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April 19, 2014 / 19 Nisan, 5774
At a Glance

Posts Tagged ‘Pentagon’

Pentagon Allows Kippa and Beard If They Don’t Endanger a Mission

Thursday, January 23rd, 2014

The Pentagon made clear in an order that troops may accommodate religious beliefs in their garb or grooming as long as it does not frustrate their mission.

“The new policy states that military departments will accommodate religious requests of service members unless a request would have an adverse effect on military readiness, mission accomplishment, unit cohesion and good order and discipline,” Navy Lt. Cmdr. Nathan J. Christensen, a Pentagon spokesman said Wednesday.

The requests will be decided on a case-by-case basis, Christensen said.

Under the order, Jewish servicemen could be permitted to wear a kippah or a beard.

Among the factors that would influence a decision, a Pentagon statement listed, are “safe and effective operation of weapons,” and health and safety hazards to the personnel wearing the apparel.

 

Pentagon Official: U.S. Still Considering Drone Sale to Turkey

Thursday, October 24th, 2013

U.S. sales of drones to Turkey are still under consideration.

“The United States continues to work through our approach to exporting unmanned systems to our closest allies, including Turkey,” a Pentagon official told JTA on Tuesday.

The official would not comment directly on reports originating in the Turkish press that the Obama administration had canceled the sale of 10 Predator drones to Turkey in retaliation for Turkey’s alleged exposure to Iran of 10 operatives working for Israeli intelligence.

A spokesman for the State Department, which finalizes such sales, also would not comment, citing the policy of not making such sales public until Congress had been notified.

The drones each cost at least $4.5 million.

US Suspends Delivery of F-16s to Egypt Due to Political Turmoil

Thursday, July 25th, 2013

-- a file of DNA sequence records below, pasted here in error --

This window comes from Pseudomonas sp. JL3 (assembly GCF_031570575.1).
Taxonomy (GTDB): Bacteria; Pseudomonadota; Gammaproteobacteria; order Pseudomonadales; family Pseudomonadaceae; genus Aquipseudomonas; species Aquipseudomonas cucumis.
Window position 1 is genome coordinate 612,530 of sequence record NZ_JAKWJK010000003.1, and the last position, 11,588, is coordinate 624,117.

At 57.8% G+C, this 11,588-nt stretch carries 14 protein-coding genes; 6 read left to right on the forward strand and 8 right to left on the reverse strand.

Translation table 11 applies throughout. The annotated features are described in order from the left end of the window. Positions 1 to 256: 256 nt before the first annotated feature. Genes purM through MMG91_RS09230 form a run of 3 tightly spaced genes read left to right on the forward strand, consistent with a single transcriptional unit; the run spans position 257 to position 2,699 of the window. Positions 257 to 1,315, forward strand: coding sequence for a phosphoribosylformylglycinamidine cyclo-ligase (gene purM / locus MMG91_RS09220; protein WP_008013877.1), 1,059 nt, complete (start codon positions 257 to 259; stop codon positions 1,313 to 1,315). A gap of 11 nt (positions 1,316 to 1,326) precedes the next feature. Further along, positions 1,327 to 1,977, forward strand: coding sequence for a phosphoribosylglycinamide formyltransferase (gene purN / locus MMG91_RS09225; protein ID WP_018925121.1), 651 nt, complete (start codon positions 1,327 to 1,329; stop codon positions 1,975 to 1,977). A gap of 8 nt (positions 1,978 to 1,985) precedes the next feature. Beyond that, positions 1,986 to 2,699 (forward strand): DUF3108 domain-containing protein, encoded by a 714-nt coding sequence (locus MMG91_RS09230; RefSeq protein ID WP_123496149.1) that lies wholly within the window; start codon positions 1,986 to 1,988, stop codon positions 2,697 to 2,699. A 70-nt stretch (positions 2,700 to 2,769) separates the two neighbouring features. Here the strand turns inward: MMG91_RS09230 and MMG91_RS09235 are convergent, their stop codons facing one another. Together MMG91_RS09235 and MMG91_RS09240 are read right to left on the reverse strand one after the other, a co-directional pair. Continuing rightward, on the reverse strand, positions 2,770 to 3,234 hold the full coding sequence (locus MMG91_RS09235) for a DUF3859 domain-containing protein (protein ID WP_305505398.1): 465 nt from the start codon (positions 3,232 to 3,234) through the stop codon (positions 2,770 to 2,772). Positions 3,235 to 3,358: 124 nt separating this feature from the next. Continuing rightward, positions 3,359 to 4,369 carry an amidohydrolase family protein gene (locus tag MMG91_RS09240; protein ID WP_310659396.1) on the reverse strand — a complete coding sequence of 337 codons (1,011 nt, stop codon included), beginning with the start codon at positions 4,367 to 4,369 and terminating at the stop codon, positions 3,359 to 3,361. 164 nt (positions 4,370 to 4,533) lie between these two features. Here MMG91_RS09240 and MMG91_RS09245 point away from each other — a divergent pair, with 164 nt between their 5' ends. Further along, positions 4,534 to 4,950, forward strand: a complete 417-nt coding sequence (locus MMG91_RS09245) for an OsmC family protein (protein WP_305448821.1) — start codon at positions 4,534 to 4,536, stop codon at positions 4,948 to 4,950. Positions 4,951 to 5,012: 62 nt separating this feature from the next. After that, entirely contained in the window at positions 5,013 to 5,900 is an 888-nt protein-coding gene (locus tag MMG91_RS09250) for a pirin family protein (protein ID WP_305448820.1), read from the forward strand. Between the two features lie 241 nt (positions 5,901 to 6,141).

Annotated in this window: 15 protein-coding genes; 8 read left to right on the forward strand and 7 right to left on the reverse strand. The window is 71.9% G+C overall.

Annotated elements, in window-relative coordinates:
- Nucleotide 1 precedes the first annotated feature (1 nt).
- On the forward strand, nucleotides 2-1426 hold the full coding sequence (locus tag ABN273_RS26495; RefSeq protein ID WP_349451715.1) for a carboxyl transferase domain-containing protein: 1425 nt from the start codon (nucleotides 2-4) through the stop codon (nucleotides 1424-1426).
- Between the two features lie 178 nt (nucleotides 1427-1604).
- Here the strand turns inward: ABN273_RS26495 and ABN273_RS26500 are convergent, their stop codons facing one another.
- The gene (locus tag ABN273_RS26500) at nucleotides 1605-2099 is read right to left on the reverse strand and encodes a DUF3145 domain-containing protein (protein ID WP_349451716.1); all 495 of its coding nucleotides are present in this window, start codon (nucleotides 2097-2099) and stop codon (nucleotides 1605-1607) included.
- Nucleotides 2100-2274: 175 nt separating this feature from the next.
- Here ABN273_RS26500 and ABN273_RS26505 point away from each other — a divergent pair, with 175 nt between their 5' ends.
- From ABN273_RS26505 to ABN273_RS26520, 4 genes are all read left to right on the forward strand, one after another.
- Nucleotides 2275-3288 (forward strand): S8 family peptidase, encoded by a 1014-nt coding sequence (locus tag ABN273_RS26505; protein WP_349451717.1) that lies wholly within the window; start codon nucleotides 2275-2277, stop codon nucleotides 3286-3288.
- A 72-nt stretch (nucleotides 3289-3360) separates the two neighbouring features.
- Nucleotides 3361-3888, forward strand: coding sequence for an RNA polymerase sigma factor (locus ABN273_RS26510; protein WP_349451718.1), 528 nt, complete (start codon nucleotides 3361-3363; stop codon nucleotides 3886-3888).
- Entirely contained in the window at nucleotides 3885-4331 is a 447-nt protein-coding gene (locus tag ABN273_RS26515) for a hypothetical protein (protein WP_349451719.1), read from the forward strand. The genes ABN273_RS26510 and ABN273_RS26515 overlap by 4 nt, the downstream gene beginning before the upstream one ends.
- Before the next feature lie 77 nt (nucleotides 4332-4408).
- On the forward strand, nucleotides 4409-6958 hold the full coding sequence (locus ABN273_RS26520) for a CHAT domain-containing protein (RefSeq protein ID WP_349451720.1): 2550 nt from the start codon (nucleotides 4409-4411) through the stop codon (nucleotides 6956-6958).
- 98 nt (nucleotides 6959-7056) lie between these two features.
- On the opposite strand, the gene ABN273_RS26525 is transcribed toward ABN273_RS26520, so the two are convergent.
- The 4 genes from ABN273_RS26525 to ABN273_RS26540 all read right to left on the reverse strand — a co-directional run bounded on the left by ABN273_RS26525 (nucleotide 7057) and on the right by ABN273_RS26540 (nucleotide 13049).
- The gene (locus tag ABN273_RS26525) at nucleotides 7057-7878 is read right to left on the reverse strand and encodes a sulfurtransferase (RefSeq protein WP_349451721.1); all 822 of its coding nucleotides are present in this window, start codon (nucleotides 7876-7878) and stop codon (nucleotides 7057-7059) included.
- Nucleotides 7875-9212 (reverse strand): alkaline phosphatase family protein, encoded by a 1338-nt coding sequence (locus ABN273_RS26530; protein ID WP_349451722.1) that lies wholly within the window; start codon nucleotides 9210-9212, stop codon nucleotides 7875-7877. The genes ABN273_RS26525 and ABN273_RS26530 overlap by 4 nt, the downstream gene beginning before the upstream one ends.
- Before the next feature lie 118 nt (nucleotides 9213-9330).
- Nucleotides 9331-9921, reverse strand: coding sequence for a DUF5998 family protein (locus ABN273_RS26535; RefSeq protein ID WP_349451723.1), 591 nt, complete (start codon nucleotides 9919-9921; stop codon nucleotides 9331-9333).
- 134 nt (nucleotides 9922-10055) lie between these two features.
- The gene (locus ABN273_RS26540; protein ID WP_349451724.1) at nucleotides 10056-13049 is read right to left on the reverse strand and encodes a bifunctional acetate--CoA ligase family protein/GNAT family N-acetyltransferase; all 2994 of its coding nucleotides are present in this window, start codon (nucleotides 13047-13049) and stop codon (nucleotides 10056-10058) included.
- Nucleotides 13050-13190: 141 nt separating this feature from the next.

The United States was prepared to deliver four F-16 Fighter jets to Egypt as recently as last week, but on Wednesday, July 24, the U.S. administration announced that there would be no delivery at this time.

The move is one that surprised few, as the U.S. administration had been far more favorably disposed to the recently ousted President Mahmoud Morsi than it has been to either President Hosnai Mubarak who was removed in the Tahrir Square Revolution in 2011, or to the current government leaders whose tactics have been viewed as heavy-handed.

“Given the current situation in Egypt we do not believe it is appropriate to move forward at this time with the delivery of F-16s,” Pentagon spokesman George Little told reporters on Wednesday.  Little explained that the decision to delay delivery of the warplanes came from U.S. President Barack Obama.

The delay was relayed to Egypt’s army chief General Abdel Fattah al-Sisi in a telephone call by U.S. Defense Secretary Chuck Hagel earlier in the day.

Under a $2.5 billion deal signed in 2010, the United States is committed to providing 20 F-16 fighters to Egypt. Eight jets were delivered earlier this year and four more F-16s were due to be shipped over in coming weeks.

The Pentagon’s announcement that the F-16s would not be delivered at this time followed a decision made on July 19 by the British government to suspend arms exports to the Egyptian military.

Despite the decision to delay delivery, the United States plans to go ahead with a planned joint military exercise with Egypt known as “Bright Star.”

Egypt receives $1.3 billion in U.S. aid each year.

Meanwhile, the current Egyptian leadership continues on the path it began by ousting Morsi.  The public prosecutor ordered the arrest of the leader of the Muslim Brotherhood Wednesday on charges of “inciting violence.” And army chief al-Sisi called for nationwide protests, the purpose of which is to oppose “violence and terrorism.”

State of Unreadiness

Tuesday, April 23rd, 2013

My colleague Timothy Whiteman at Liberty Unyielding highlighted recently the number of Air Force squadrons that will have to cease training later this year because the Air Force doesn’t have funds for the flying hours.  This is real, and it is astounding.  It will mean that, at a certain point in the near future, as early as this fall, if no additional funds become available, the cost of mounting an operation big enough to eliminate Iran’s nuclear weapons-related installations is likely to be too high.

This is because there will be no force depth to either sustain follow-on operations or overcome the geographic constraints U.S. forces are increasingly likely to face.  Assuming all of the Air Force’s stand-downs and readiness-losses do occur, the available front-line forces would be maxed out with a moderately scoped strike package.  To meet the task, they would require the most favorable basing options that could be available in the Persian Gulf under today’s conditions – but which may not be available.  If we don’t have those favorable basing options and the Air Force squadron groundings remain on track, the Iran strike goes from all-but-under-resourced to impossible.